Real estate salespeople arrange the sale of land, residential properties (such as houses and flats), businesses, factories, shops and farms on behalf of the owners.
To become a real estate salesperson you usually have to complete an accredited short course in real estate or property services or a VET qualification in property services, specialising in real estate, agency or agency management. As subjects and prerequisites can vary between institutions, you should contact your chosen institution for further information. You can also become a real estate salesperson through a traineeship in Property Services (Agency/Real Estate). Entry requirements may vary, but employers generally require Year 10. For more details, see Section 2. Ask your career adviser about the possibility of starting some of this training in school.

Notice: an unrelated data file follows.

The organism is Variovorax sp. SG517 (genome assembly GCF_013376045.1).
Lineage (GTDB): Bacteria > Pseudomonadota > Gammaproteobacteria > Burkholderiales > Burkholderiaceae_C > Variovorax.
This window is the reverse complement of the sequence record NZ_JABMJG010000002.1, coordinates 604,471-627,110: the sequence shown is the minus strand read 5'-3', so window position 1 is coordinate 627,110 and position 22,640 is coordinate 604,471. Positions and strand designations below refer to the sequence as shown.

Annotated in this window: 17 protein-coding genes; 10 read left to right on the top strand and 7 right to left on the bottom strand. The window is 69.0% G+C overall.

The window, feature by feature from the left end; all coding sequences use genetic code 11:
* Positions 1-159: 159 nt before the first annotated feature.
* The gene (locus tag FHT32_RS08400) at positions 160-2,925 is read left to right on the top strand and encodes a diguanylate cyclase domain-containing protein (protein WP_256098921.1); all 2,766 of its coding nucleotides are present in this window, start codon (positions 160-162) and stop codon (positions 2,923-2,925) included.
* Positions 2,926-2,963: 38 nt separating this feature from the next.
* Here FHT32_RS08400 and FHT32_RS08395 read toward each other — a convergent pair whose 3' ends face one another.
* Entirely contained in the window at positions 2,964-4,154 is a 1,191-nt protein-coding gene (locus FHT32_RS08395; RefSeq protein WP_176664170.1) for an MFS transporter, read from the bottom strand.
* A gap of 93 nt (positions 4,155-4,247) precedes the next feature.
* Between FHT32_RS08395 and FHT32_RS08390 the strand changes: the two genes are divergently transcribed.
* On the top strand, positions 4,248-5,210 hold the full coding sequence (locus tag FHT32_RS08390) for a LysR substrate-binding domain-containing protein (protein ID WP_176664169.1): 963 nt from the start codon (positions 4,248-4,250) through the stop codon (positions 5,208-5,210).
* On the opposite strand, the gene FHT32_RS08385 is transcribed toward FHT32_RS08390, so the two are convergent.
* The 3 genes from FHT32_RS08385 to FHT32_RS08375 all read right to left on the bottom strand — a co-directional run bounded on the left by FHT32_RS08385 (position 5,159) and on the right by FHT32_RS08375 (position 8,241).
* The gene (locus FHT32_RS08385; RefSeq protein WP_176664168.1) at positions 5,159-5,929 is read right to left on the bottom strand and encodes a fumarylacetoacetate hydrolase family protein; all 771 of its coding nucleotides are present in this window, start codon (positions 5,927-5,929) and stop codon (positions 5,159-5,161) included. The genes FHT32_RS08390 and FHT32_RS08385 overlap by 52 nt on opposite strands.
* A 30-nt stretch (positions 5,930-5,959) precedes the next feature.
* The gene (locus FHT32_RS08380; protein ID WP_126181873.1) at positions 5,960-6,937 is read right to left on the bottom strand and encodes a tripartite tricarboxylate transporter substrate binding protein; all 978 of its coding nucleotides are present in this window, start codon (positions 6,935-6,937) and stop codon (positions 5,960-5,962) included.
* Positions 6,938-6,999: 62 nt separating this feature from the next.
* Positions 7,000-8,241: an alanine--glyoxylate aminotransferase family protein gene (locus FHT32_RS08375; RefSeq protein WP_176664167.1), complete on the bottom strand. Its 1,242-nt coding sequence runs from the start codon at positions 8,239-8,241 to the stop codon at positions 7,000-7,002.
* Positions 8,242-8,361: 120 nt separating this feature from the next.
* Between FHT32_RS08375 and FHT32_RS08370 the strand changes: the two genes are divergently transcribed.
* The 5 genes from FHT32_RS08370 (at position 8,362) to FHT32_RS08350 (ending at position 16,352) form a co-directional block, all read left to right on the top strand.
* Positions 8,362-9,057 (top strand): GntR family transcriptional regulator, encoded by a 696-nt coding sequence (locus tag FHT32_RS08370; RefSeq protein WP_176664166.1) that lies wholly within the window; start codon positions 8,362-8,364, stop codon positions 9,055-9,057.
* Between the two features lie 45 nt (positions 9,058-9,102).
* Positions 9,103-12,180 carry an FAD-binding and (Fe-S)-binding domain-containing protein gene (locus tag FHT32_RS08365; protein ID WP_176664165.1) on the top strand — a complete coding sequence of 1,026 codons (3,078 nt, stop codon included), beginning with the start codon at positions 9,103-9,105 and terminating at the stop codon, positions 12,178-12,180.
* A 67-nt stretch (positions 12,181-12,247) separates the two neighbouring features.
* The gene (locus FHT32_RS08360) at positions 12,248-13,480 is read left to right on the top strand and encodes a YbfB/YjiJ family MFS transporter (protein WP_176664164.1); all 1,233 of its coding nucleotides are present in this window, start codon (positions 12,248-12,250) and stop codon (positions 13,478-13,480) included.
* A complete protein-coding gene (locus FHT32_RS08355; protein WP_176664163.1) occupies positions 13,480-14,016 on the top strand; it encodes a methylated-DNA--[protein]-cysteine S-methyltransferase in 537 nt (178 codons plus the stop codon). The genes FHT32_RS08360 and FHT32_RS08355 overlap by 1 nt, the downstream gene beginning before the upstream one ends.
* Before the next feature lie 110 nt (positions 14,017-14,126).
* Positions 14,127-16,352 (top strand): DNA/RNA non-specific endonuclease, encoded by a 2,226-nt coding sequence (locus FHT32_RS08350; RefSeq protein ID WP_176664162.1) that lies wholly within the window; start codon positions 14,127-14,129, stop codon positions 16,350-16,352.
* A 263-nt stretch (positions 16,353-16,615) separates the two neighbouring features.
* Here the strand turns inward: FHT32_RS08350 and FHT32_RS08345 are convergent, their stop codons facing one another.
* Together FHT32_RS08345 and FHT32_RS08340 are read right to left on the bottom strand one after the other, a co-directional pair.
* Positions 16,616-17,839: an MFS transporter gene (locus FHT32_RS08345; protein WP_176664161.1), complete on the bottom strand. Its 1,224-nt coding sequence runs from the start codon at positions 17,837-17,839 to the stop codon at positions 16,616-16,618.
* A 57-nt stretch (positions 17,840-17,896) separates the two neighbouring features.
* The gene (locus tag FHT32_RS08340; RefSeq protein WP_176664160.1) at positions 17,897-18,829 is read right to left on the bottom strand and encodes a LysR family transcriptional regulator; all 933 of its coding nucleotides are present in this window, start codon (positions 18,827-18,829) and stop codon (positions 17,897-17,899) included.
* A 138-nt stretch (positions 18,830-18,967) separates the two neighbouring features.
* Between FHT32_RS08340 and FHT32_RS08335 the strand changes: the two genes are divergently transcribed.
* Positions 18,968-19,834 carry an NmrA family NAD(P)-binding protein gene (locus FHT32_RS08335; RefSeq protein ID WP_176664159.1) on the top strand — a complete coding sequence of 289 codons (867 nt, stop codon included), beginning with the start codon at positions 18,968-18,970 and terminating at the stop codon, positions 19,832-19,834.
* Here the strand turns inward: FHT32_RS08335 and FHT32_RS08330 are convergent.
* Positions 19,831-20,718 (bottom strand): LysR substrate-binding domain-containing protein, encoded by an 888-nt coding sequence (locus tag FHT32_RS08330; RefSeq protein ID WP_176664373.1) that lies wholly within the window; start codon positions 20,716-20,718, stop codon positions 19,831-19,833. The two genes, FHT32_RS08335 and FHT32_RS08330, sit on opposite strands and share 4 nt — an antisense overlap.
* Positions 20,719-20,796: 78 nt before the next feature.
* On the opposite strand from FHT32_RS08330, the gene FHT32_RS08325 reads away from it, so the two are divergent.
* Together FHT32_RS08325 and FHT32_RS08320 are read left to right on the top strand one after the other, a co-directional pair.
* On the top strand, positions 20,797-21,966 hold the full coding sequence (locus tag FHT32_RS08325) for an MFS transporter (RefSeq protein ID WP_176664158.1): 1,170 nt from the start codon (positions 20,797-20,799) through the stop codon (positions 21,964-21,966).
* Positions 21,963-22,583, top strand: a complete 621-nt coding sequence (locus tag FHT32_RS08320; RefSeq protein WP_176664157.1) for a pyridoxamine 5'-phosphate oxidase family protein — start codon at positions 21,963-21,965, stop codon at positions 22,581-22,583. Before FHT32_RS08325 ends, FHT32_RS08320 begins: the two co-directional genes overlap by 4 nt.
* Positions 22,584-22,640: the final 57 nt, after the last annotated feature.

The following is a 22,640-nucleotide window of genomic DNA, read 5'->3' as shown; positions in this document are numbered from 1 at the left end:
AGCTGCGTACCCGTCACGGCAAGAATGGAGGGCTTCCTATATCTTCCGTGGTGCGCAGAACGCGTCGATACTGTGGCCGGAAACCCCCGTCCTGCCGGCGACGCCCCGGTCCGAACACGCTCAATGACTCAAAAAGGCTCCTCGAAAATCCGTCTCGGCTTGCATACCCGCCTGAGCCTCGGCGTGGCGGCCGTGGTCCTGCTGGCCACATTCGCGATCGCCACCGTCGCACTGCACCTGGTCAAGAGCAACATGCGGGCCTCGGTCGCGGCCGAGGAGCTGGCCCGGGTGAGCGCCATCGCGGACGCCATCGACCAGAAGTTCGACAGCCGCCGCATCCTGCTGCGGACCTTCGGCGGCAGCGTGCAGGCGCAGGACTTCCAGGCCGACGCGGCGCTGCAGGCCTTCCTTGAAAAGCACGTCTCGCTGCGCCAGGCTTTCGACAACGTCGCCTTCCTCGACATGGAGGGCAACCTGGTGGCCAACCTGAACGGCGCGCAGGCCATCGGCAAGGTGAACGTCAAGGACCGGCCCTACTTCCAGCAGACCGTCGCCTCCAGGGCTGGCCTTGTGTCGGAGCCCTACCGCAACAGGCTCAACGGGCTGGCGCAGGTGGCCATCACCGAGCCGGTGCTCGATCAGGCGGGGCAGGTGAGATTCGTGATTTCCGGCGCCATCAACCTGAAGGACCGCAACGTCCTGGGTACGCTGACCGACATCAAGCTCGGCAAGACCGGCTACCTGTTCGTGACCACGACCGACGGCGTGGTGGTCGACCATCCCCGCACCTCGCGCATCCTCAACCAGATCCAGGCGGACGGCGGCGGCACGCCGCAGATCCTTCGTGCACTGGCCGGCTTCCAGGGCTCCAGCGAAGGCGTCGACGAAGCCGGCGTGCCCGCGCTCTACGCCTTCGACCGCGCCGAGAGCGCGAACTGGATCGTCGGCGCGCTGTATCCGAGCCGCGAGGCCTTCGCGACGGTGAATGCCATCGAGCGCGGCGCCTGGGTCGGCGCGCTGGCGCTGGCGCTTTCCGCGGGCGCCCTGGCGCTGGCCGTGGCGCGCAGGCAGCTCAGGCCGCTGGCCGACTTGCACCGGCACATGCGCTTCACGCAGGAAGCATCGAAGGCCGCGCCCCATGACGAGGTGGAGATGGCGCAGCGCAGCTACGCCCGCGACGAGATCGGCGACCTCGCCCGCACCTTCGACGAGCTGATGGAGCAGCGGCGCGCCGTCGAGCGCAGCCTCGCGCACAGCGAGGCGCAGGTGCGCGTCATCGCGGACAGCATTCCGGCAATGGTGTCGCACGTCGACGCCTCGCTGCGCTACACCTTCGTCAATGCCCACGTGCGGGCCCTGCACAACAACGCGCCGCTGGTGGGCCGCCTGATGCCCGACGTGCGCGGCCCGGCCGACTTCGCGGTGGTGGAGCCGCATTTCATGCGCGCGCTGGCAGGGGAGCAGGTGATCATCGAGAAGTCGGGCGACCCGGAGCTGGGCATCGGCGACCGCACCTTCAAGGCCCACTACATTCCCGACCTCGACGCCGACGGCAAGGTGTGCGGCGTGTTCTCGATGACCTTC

Real estate salespeople may perform the following tasks:
Real estate salespeople often work irregular hours, including weekends. This occupation involves a great deal of contact with the public and with associated professionals, such as builders, valuers, solicitors, conveyancers, and banking and local government personnel. Real estate salespeople may specialise in areas such as residential, commercial or business sales.
Real estate salespersons may be employed or specialise in areas such as residential, commercial and business sales. Employment opportunities for this occupation vary depending on the state of the real estate industry. The property market is very sensitive to the general state of the economy and factors such as government policy and interest rates.
A real estate agent carries out the functions of a real estate salesperson and also manages the activities of other real estate salespeople.